Once the artwork materialises the text must respond back to it, and sometimes that requires a number of unexpected changes. When everything is going well those tweaks are usually for the benefit of the final comic book.

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Comics, coffee, pint and laptop

Yesterday I went to Sub-City Comics in Galway to meet Rob at 4pm, and my first sight was his brother, and the manager of the Galway branch, Brian Curley. I had to pick up my comic book order – which included issues of Batman and Robin, Joe the Barbarian and Buffy the Vampire Slayer. I can’t buy as many single comics as I would like, but I always make an exception for Grant Morrison (I’ve been a long admirer of his work), and the Buffy series has been remarkably good.

After Rob arrived we ventured into the city and hunched against a freezing Atlantic breeze. By a miracle we managed to secure a snug in Tí Neachtain’s for our meeting. Alas, we had to abandon it because of the speaker pumping out music above our heads. As we were heading out the door we met local artist/cartoonist Allan Cavanagh, who through the miracle of twitter was aware of our meeting. It’s a small world.

We repaired to the back of The Quays pub – which was quiet at the time – only to have the waitress refuse to get us drinks because we weren’t eating. Our ancestral hospitality is much diminished.

After Rob kindly fetched beverages we got down to discussing Roisin Dubh. It turns out the 10-page preview will not be back from the printers before I leave for Brighton for World Horror Convention, which is a disappointment. I’m hoping Rob will be able to post out copies to me, so I’ll have something to show during the convention.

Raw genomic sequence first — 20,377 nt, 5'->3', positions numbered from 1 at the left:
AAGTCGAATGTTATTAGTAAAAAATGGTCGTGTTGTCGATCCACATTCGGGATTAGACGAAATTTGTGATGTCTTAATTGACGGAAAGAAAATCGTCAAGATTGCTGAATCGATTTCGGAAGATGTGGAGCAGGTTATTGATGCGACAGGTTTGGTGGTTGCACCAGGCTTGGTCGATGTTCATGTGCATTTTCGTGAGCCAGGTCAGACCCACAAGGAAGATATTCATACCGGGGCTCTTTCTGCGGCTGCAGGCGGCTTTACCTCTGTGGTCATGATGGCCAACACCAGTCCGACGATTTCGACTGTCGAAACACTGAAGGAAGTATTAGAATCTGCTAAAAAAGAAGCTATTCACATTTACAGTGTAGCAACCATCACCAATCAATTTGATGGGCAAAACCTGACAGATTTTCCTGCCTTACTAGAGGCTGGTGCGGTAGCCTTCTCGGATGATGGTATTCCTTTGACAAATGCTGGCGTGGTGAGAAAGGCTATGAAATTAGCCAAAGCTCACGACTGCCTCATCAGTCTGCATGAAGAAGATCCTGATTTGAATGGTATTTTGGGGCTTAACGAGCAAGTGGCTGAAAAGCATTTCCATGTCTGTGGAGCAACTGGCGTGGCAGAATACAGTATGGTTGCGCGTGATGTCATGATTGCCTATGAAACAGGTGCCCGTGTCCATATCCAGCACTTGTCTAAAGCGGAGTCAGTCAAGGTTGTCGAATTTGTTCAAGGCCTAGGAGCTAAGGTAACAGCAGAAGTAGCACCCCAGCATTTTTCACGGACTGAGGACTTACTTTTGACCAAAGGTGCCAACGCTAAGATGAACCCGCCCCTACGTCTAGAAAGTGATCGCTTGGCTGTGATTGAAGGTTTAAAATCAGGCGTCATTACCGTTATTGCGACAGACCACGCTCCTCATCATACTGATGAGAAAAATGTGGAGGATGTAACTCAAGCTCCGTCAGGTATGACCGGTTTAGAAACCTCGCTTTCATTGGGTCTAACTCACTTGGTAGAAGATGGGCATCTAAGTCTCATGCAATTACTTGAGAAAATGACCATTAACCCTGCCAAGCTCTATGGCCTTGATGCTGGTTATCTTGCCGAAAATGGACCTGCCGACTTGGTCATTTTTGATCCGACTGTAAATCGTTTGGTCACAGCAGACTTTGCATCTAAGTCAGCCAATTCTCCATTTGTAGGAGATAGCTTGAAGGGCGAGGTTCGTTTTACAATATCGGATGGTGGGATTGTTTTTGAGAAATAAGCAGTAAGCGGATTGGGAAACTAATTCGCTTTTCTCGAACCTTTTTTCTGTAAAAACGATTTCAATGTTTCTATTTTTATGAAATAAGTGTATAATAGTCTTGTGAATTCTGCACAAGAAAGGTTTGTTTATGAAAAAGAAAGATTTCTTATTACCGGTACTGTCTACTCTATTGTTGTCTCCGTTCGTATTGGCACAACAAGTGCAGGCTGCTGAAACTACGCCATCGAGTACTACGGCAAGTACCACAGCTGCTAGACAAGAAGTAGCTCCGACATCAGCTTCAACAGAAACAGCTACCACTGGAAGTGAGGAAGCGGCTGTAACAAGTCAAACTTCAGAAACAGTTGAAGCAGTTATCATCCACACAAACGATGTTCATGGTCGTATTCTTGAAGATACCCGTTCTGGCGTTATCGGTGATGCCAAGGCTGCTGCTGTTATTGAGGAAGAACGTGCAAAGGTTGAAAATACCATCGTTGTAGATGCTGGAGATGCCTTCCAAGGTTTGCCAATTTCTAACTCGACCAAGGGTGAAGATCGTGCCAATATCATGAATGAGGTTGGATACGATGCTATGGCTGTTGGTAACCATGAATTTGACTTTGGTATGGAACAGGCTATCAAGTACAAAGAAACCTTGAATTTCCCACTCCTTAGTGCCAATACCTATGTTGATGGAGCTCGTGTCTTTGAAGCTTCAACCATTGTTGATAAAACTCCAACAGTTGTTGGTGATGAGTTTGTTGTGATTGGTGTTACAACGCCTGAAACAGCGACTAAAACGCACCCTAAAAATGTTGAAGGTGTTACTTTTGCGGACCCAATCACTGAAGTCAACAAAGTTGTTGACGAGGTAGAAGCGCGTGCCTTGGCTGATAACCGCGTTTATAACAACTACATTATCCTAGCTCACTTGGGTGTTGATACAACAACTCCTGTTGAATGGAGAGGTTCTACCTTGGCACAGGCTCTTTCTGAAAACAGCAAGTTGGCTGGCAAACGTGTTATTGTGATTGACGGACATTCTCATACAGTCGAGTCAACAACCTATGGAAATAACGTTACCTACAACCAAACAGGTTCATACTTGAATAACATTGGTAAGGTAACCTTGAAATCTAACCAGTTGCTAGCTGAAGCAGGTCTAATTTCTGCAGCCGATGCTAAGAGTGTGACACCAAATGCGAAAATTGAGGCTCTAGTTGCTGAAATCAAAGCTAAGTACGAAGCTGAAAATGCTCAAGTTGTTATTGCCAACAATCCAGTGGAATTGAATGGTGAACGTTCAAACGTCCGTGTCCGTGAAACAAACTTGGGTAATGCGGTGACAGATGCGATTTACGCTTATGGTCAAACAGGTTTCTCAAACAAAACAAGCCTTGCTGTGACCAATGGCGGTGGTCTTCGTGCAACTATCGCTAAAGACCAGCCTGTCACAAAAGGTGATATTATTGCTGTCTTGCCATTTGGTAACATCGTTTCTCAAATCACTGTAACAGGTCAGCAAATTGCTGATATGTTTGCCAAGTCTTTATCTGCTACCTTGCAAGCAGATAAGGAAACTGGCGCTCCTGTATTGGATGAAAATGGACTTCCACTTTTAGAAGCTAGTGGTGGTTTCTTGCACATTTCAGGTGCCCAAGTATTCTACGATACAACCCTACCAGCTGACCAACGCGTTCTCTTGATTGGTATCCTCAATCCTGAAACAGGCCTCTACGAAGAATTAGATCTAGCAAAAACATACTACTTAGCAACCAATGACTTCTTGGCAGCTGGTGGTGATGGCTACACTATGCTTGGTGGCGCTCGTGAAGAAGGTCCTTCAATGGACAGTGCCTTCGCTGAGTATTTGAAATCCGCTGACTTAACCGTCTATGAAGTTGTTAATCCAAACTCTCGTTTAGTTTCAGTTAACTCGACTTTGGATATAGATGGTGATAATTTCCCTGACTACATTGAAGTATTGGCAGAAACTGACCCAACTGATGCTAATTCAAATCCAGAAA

Then, I snapped open my laptop and we discussed a new project, which is still in its early stages. It’s a great concept originating with artist Terry Kenny. It involves complicated subjects such as identity, shapeshifting, redemption and immortality, so some of the elements require a lot of teasing out. I’d been up until 3am the previous night writing solutions and suggestions, but we still had a lot of work to do to sift through the various story options.

We believe we have a starting point now, and I may even meet with Terry in London while I’m over there.

I’d love to be involved in this project, so fingers crossed it works out well.

Getting together

Today I travelled up to Dublin and had our first Team Róisín Dubh meeting in person. After months of communication with Stephen it was great to meet him finally. I’ve known Rob for a very long time, as I’ve been buying comics from him since Sub-City opened.

It was the third time we’d scheduled the meeting, because the severe ice and snow during the Christmas period and for the following couple of weeks made travel impossible.

Holmes and Adler

We had a good meeting, discussed how the project was progressing, and of course talked about comics! We also referenced the recent Sherlock Holmes film, which we had all seen and enjoyed. Its look and atmosphere is similar to that in Róisin Dubh – without a 1,400-year-old neamh-mairbh of course!

Stephen had his Macbook with him and showed us artwork he’s been working on. It’s always a pleasure to see how he’s interpreted the script.

I received useful feedback on the second draft of the second chapter, which will necessitate some re-writing on my part, but it will be a better comic for it.

I left Dublin feeling inspired and looking forward to seeing the finished project later in the year.